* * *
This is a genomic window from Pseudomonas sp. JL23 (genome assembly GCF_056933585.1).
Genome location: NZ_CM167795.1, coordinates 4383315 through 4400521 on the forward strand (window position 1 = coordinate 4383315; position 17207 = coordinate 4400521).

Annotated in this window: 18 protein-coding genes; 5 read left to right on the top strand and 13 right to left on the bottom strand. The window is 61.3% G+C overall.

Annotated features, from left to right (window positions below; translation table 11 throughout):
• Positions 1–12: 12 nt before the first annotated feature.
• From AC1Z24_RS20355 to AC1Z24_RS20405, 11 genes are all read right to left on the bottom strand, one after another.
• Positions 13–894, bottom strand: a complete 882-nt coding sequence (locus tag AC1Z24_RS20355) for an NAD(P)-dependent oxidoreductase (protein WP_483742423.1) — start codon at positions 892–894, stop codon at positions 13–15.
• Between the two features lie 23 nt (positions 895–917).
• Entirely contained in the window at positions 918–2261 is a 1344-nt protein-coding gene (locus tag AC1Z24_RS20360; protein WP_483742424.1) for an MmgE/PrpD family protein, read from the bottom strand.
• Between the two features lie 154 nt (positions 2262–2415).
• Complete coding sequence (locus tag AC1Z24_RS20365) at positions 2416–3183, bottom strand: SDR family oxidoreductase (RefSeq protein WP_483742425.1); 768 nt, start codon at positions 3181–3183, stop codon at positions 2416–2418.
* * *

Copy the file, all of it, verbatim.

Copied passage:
This is a genomic window from Pseudomonas sp. JL23 (genome assembly GCF_056933585.1).
Genome location: NZ_CM167795.1, coordinates 4383315 through 4400521 on the forward strand (window position 1 = coordinate 4383315; position 17207 = coordinate 4400521).

Annotated in this window: 18 protein-coding genes; 5 read left to right on the top strand and 13 right to left on the bottom strand. The window is 61.3% G+C overall.

Annotated features, from left to right (window positions below; translation table 11 throughout):
• Positions 1–12: 12 nt before the first annotated feature.
• From AC1Z24_RS20355 to AC1Z24_RS20405, 11 genes are all read right to left on the bottom strand, one after another.
• Positions 13–894, bottom strand: a complete 882-nt coding sequence (locus tag AC1Z24_RS20355) for an NAD(P)-dependent oxidoreductase (protein WP_483742423.1) — start codon at positions 892–894, stop codon at positions 13–15.
• Between the two features lie 23 nt (positions 895–917).
• Entirely contained in the window at positions 918–2261 is a 1344-nt protein-coding gene (locus tag AC1Z24_RS20360; protein WP_483742424.1) for an MmgE/PrpD family protein, read from the bottom strand.
• Between the two features lie 154 nt (positions 2262–2415).
• Complete coding sequence (locus tag AC1Z24_RS20365) at positions 2416–3183, bottom strand: SDR family oxidoreductase (RefSeq protein WP_483742425.1); 768 nt, start codon at positions 3181–3183, stop codon at positions 2416–2418.